Shichi-Go-San literally means 7-5-3 in Japanese. The festival, held every November 15, is a traditional rite of passage for Japanese boys turning 3 and 5, and girls turning 3 and 7 years old. It celebrates the growth and happiness of young children.
Children get dressed in traditional clothing and attend a special ceremony at a shrine. Girls wear kimonos. The younger girls usually wear hifu (a type of padded vest) with their kimono. The older girls wear the obi (a traditional, elegant sash), for the first time. Boys dress in haori (a traditional Japanese coat) and hakama (traditional leg-wear worn for the first time). Recently, many children are wearing Western-style dresses and suits instead.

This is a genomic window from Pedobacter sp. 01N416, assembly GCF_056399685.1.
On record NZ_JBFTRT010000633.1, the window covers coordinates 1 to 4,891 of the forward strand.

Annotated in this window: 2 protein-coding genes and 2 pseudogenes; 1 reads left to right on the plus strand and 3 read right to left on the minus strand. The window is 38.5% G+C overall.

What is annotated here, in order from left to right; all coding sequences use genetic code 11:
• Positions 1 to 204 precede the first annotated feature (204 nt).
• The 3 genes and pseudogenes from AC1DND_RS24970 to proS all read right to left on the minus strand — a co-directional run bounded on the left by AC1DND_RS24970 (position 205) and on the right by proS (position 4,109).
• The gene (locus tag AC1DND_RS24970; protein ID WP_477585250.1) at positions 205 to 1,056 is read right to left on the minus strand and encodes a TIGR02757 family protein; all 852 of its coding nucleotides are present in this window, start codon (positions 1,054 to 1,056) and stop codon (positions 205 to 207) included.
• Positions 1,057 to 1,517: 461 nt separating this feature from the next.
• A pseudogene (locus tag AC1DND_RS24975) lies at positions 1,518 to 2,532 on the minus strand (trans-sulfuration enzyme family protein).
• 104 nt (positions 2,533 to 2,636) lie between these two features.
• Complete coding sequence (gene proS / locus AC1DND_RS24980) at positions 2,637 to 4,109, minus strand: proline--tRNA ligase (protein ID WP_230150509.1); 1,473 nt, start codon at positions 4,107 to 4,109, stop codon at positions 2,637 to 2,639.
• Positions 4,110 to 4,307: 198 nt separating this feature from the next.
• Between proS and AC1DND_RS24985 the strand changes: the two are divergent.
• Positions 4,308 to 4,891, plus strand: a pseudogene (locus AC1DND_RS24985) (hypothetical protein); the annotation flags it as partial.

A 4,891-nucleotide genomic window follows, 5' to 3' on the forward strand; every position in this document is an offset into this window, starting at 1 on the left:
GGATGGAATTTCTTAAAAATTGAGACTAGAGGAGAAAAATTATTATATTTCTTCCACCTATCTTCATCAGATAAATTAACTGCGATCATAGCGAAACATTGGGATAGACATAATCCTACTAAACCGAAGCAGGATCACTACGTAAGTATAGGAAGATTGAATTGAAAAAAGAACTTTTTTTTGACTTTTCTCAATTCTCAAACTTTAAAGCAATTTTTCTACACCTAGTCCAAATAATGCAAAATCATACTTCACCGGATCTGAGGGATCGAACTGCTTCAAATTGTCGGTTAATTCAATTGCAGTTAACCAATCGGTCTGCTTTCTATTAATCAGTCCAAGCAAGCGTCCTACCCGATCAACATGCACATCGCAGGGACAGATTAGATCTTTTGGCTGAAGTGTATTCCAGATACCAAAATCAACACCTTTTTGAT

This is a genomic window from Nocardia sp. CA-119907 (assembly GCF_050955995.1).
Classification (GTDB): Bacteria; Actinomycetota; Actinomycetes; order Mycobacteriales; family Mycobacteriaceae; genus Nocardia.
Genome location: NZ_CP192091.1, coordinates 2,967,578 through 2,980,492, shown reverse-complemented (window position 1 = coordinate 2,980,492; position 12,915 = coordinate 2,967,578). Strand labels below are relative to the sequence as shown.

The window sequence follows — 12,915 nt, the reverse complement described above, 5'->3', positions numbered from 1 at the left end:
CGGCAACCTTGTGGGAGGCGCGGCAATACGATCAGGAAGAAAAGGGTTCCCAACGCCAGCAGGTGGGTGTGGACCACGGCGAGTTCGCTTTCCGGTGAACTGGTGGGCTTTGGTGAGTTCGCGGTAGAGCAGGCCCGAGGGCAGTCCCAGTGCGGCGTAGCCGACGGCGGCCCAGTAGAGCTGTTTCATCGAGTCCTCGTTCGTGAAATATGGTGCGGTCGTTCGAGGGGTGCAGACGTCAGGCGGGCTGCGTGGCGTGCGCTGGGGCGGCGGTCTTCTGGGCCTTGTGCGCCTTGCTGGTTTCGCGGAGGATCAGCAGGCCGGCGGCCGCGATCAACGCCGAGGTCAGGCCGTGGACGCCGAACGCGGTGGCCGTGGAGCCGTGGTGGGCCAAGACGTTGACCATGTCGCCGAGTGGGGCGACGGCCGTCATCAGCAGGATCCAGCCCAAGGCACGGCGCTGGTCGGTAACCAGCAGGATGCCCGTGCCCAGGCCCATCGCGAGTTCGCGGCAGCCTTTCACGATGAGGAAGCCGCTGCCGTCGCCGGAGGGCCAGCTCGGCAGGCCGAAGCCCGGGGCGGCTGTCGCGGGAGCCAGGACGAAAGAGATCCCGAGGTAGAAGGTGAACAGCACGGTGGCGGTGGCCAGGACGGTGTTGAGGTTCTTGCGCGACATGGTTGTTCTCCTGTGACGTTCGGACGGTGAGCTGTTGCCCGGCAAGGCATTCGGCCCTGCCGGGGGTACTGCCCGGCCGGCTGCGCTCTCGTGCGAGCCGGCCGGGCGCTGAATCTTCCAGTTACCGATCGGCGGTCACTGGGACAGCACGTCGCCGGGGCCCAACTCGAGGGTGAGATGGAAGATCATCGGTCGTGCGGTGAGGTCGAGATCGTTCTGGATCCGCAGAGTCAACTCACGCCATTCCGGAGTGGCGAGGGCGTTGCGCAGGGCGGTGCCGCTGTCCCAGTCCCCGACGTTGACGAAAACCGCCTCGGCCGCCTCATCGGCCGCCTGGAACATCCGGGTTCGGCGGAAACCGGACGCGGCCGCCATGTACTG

Following the ceremony, families take photographs and children receive a special type of candy called Chitose Ame. The “thousand year candy” is a pair of white and pink sticks (the colors of good luck) and symbolizes health, growth, and a long life. The candy comes in a paper bag with images of a crane and a turtle (symbols of longevity) and images of pine trees and bamboo (symbols of good luck).
There are some different explanations for the ages chosen. These odd numbers are considered lucky, according to Japanese numerology; these were traditionally the ages that children were given a kimono; and traditionally children were expected to have their heads shaven until the age of three and this was a day to celebrate the day a child could begin to grow their hair. It is also interesting that the numbers equal 15, which is the date for this festival.
Make a Chitose Ame bag.
Watch two girls prepare for their special day. Video